Girl critical after quad bike rolls with drunk adults

By Kieran Campbell, Rebecca Quilliam

Photo / File / Thinkstock
Photo / File / Thinkstock

Police are investigating whether charges should be laid against any of the four intoxicated adults who took a 6-year-old girl on a quad bike that crashed and left the youngster fighting for her life in hospital.

The girl was flown by air ambulance to Auckland's Starship Children's Hospital this afternoon where she remained in a critical condition, a hospital spokesman said.

The four adults, including the girl's father and stepmother, were being treated for serious injuries in Hawkes Bay Hospital.

Senior Sergeant Luke Shadbolt said police were yet to determine who was driving the quad bike when it rolled down a bank and crashed into a fence on Okaihau Rd near Waimarama Beach, south of Hastings, about 11.20pm yesterday.

He said the crash was the result of "the stupidity of the adults", who were all aged between 20 and 28.

"When they were admitted to hospital last night we took blood samples of all four adults for analysis, and there may well be charges pending as a result," Mr Shadbolt said.

"Last night it was unclear who was actually driving."

He said quad bikes were subject to the same laws as any other vehicle travelling on a public road, and those driving them needed to be cautious.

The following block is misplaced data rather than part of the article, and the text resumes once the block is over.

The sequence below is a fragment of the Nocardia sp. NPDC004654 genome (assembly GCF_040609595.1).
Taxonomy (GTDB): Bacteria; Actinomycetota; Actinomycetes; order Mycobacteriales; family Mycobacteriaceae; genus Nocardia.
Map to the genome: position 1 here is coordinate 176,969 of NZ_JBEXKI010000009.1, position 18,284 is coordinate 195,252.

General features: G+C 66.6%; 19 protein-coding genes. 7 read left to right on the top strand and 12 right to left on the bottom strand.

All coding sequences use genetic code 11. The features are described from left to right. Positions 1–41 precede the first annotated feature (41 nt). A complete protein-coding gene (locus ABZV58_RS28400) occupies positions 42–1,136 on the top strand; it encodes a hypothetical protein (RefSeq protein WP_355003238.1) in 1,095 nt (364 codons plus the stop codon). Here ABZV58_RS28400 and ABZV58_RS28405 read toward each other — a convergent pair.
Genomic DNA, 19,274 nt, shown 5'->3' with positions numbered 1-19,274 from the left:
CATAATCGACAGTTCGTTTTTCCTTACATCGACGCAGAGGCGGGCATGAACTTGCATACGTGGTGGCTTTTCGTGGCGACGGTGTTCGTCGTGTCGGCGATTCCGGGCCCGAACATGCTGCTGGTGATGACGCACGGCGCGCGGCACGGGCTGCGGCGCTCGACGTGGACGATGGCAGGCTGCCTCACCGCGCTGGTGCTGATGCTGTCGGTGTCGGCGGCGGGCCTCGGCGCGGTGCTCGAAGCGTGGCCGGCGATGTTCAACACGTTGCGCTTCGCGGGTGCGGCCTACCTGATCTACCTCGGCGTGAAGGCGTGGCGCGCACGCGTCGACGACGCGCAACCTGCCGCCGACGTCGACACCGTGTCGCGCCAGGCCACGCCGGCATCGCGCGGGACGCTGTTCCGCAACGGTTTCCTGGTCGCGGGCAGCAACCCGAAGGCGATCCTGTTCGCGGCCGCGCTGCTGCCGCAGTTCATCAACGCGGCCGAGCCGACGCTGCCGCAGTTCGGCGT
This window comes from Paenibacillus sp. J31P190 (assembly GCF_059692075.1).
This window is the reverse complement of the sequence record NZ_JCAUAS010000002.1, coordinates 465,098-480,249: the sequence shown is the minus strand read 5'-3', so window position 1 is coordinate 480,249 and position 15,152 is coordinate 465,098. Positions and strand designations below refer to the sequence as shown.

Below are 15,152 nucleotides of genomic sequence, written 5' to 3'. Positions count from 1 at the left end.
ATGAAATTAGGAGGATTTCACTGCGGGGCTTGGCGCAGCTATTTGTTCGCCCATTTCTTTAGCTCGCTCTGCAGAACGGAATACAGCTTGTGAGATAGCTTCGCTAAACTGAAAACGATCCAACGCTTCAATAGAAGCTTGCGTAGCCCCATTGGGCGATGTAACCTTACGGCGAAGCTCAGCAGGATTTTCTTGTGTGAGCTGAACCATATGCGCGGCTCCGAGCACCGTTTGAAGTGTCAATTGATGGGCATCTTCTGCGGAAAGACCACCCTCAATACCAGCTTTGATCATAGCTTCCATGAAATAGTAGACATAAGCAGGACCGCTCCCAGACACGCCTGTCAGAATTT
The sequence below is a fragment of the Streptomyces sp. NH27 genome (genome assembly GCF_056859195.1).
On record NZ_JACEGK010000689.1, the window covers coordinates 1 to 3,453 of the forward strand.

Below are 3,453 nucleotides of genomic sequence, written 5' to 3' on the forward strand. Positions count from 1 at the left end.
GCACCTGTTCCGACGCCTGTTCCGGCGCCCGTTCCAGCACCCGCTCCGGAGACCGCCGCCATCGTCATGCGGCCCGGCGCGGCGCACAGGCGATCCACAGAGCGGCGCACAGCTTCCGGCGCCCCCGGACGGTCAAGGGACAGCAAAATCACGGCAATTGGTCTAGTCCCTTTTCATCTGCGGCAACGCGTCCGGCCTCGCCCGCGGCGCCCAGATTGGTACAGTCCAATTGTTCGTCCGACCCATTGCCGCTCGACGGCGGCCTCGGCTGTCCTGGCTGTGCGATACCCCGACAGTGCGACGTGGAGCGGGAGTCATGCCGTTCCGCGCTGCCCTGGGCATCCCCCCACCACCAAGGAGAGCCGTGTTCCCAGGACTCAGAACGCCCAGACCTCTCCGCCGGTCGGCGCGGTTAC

"Quad bikes are an important part of the rural life in New Zealand, a vital tool on farms and used around beaches. But we know there are dangers for them," Mr Shadbolt said.

"This one is ... right outside the parameters of what you'd call normal or reasonable use.

"It was just stupidity."

The girl's father was flown to Hawkes Bay Hospital with a badly broken leg.

The other three adults were taken to hospital by ambulance with dislocated hips, broken legs, broken arms and suspected head injuries.

Waimarama Volunteer Fire Officers and police based at the beach for the holiday period initially helped at the scene, along with St John ambulance staff.

Federated Farmers' spokeswoman Jeanette Maxwell said farmers were taking quad bike safety seriously, but the message was not getting through to recreational users.

"There is an unhelpful assumption all quad bike accidents are farm related ... and this recreational toll is a concern," she said.

If an untrained person wanted to use a quad bike they had to seek training, she said.

"The Ministry of Business, Innovation and Employment needs to look at how it is communicating safety messages to casual quad bike users. Frankly, no one should be using a quad bike without the appropriate training and not all quad bikes are designed to carry two people."


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